Swallow-tailed kites (STKI) are Soaring into the CREW Lands

By Nan Mattingly and Allison Vincent

STKI feeding on the wing. Photo by Bill Zaino, CREW Trust Volunteer

If you’ve hung around any tall pine trees lately, there’s a chance – even if you didn’t notice – that you’ve been within view of one of southwest Florida’s most social flying raptors, the swallow-tailed kite (STKI). Returning from South America in mid-February every year like a romantic poem written especially for a birder just in time for Valentine’s Day, they almost immediately start circling the tall tree tops in search of their favorite nesting spot. We have a lot of unanswered questions regarding these world travelers, but there is plenty that we do know! This article will be a refresher course covering some of the top questions we hear from you about our black and white aerial artists at the CREW Trails. 

STKIs Journey to Nest

When we begin to spot STKIs in Florida in mid-February, they must be tired from their long journey because they’ve just flown in from South America, a journey of up to 6,000 miles. Some of them make it as far as seven of the southernmost states in the U.S. but Florida is their preferred destination and we see them in the greatest numbers here. We’re fortunate at CREW because they have a few favorite nesting areas within the CREW Project and between February and August we have the privilege of seeing them circle and soar over the treetops.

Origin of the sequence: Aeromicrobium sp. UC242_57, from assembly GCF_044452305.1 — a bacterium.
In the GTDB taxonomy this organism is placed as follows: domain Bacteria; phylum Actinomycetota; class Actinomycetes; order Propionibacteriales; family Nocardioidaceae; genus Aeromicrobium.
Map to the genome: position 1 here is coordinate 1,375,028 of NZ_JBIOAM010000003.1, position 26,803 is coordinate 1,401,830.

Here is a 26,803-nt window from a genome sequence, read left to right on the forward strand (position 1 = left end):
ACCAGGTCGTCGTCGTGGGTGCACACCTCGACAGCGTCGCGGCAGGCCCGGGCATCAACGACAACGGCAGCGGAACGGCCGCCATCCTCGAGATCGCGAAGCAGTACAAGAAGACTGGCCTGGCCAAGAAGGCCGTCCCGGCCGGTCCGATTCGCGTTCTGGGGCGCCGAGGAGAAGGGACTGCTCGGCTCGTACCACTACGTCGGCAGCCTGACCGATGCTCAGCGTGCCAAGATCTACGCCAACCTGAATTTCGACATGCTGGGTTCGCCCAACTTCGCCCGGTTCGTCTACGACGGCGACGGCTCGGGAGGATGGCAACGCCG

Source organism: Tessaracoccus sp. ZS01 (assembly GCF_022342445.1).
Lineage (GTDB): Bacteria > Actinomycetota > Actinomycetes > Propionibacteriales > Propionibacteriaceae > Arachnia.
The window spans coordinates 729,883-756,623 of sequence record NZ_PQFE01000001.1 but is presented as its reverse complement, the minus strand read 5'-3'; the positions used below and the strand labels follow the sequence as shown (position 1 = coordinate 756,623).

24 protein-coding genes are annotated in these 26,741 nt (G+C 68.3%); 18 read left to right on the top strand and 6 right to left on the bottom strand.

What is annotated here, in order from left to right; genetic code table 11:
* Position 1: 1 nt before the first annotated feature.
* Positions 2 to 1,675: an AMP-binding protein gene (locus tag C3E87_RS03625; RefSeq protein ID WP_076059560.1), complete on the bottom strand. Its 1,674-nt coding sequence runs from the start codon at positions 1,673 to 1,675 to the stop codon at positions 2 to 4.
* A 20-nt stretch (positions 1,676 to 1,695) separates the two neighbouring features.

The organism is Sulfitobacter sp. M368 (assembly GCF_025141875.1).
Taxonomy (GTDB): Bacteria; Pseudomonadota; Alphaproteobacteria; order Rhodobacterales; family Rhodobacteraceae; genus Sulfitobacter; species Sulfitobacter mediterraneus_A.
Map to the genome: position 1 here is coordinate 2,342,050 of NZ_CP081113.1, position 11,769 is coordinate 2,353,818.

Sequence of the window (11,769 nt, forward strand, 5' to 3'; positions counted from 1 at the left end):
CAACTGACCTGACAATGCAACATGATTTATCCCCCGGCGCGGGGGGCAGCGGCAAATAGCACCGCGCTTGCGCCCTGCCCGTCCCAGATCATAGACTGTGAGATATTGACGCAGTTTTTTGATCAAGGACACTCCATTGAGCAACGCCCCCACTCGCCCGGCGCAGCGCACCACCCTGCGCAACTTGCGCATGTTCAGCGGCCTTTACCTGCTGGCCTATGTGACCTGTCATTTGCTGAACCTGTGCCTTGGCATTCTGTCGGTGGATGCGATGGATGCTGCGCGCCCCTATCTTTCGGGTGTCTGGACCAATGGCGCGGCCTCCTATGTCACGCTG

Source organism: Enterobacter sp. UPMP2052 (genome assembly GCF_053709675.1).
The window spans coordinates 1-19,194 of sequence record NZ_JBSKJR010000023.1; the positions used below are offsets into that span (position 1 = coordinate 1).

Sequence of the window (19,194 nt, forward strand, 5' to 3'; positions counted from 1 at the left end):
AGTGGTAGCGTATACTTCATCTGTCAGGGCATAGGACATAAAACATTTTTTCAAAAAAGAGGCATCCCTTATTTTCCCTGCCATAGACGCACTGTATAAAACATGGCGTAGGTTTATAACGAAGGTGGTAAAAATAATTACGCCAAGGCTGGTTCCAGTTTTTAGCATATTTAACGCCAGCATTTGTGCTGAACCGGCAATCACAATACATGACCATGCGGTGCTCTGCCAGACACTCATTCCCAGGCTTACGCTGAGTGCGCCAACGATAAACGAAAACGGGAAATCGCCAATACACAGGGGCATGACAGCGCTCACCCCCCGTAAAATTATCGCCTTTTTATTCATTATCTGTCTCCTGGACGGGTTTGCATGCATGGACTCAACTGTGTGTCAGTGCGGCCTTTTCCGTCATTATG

Left: Treetop nest toward the end of last nesting season. Right: STKI finds an old nest to make new this March, 2022. Photos by Dick Brewer, CREW Trust Volunteer

On arrival they begin looking for suitable nesting sites. There are two essentials for nesting, which they do in loose communities. They need tall trees (preferably pines, occasionally cypress and other tall trees) in open woodland where they can hunt abundant prey by sight, and they prefer to be near a source of water – a swamp, river, marsh or a slough – because they also capture and consume creatures living next to or in the water. Most STKIs return to the same nesting sites every year, often fixing up an old nest. In the early part of their stay in Florida, you’ll see them circling high overhead inspecting the territory.

Relationships of Swallow-tailed Kites

STKIs are believed to be monogamous. They may continue a relationship from the previous year, or they may find a mate during migration. Once the colony has chosen a good nesting site, they establish small territories around and above the nests and they guard their territories (or neighborhoods) by flying in small circles above the nest tree. Intruders are repelled with dive bombs and scolding cries sometimes described as loud, squeaky whistles.  

Both males and females bring nest materials to the site. They can build the nest quickly, in only one day, or more slowly, up to two weeks. They begin by making a platform of small, loosely woven sticks and then line it with soft materials such as lichen or Spanish moss, creating either a flat surface or a shallow cup. Most STKI nests are situated at least 60 feet above the ground.    

Each pair of STKIs produces a clutch of one to three eggs which incubate for 27 to 33 days. After the eggs hatch, the parents feed them frequently. The male STKI catches and carries prey in his talons to the nest, where he passes it to the female. She then tears it up and feeds it to the young. 

Photos by CREW Trust Volunteer Dick Brewer illustrating STKI development stages (starts at top left).

Breakfast, Lunch, and Dinner – Feeding on the Wing